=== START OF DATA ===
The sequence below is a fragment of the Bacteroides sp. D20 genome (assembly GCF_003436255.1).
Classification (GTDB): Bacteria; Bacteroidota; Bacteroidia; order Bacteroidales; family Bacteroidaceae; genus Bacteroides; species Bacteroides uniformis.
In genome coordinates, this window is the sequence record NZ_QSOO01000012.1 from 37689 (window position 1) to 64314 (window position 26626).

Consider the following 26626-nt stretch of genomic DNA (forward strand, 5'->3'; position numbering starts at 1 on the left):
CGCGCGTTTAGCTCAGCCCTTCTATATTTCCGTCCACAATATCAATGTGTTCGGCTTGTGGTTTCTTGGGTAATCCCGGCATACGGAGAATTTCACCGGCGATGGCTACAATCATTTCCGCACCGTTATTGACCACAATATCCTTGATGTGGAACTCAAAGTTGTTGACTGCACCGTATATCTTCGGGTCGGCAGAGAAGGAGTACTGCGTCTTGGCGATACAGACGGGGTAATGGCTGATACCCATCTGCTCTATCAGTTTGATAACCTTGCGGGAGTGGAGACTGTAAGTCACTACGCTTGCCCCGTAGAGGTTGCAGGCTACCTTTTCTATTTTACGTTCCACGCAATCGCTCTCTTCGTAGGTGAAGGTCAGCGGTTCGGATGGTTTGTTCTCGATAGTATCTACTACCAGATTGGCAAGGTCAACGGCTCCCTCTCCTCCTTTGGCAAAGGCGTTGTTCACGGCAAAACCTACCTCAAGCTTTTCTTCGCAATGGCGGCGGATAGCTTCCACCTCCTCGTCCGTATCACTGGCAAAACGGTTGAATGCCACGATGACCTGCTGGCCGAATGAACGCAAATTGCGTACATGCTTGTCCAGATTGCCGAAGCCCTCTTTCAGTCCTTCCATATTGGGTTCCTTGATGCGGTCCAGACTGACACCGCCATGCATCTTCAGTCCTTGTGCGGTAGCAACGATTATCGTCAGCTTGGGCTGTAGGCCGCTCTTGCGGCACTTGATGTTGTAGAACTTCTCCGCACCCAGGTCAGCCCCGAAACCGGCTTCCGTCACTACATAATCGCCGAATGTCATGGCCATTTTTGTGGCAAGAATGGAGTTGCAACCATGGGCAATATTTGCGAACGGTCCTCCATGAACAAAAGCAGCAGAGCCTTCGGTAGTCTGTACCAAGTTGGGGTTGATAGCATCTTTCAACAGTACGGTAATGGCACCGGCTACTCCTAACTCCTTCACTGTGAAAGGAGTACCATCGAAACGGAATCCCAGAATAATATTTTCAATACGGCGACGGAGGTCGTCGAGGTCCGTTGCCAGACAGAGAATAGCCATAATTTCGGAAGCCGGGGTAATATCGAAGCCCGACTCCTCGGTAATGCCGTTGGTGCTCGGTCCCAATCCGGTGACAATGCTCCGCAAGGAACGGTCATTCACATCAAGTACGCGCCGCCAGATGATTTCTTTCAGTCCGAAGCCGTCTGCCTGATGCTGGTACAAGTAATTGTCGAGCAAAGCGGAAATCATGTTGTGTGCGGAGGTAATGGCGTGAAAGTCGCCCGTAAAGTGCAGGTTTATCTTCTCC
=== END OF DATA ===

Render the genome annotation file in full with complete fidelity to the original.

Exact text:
The sequence below is a fragment of the Bacteroides sp. D20 genome (assembly GCF_003436255.1).
Classification (GTDB): Bacteria; Bacteroidota; Bacteroidia; order Bacteroidales; family Bacteroidaceae; genus Bacteroides; species Bacteroides uniformis.
In genome coordinates, this window is the sequence record NZ_QSOO01000012.1 from 37689 (window position 1) to 64314 (window position 26626).

Consider the following 26626-nt stretch of genomic DNA (forward strand, 5'->3'; position numbering starts at 1 on the left):
CGCGCGTTTAGCTCAGCCCTTCTATATTTCCGTCCACAATATCAATGTGTTCGGCTTGTGGTTTCTTGGGTAATCCCGGCATACGGAGAATTTCACCGGCGATGGCTACAATCATTTCCGCACCGTTATTGACCACAATATCCTTGATGTGGAACTCAAAGTTGTTGACTGCACCGTATATCTTCGGGTCGGCAGAGAAGGAGTACTGCGTCTTGGCGATACAGACGGGGTAATGGCTGATACCCATCTGCTCTATCAGTTTGATAACCTTGCGGGAGTGGAGACTGTAAGTCACTACGCTTGCCCCGTAGAGGTTGCAGGCTACCTTTTCTATTTTACGTTCCACGCAATCGCTCTCTTCGTAGGTGAAGGTCAGCGGTTCGGATGGTTTGTTCTCGATAGTATCTACTACCAGATTGGCAAGGTCAACGGCTCCCTCTCCTCCTTTGGCAAAGGCGTTGTTCACGGCAAAACCTACCTCAAGCTTTTCTTCGCAATGGCGGCGGATAGCTTCCACCTCCTCGTCCGTATCACTGGCAAAACGGTTGAATGCCACGATGACCTGCTGGCCGAATGAACGCAAATTGCGTACATGCTTGTCCAGATTGCCGAAGCCCTCTTTCAGTCCTTCCATATTGGGTTCCTTGATGCGGTCCAGACTGACACCGCCATGCATCTTCAGTCCTTGTGCGGTAGCAACGATTATCGTCAGCTTGGGCTGTAGGCCGCTCTTGCGGCACTTGATGTTGTAGAACTTCTCCGCACCCAGGTCAGCCCCGAAACCGGCTTCCGTCACTACATAATCGCCGAATGTCATGGCCATTTTTGTGGCAAGAATGGAGTTGCAACCATGGGCAATATTTGCGAACGGTCCTCCATGAACAAAAGCAGCAGAGCCTTCGGTAGTCTGTACCAAGTTGGGGTTGATAGCATCTTTCAACAGTACGGTAATGGCACCGGCTACTCCTAACTCCTTCACTGTGAAAGGAGTACCATCGAAACGGAATCCCAGAATAATATTTTCAATACGGCGACGGAGGTCGTCGAGGTCCGTTGCCAGACAGAGAATAGCCATAATTTCGGAAGCCGGGGTAATATCGAAGCCCGACTCCTCGGTAATGCCGTTGGTGCTCGGTCCCAATCCGGTGACAATGCTCCGCAAGGAACGGTCATTCACATCAAGTACGCGCCGCCAGATGATTTCTTTCAGTCCGAAGCCGTCTGCCTGATGCTGGTACAAGTAATTGTCGAGCAAAGCGGAAATCATGTTGTGTGCGGAGGTAATGGCGTGAAAGTCGCCCGTAAAGTGCAGGTTTATCTTCTCC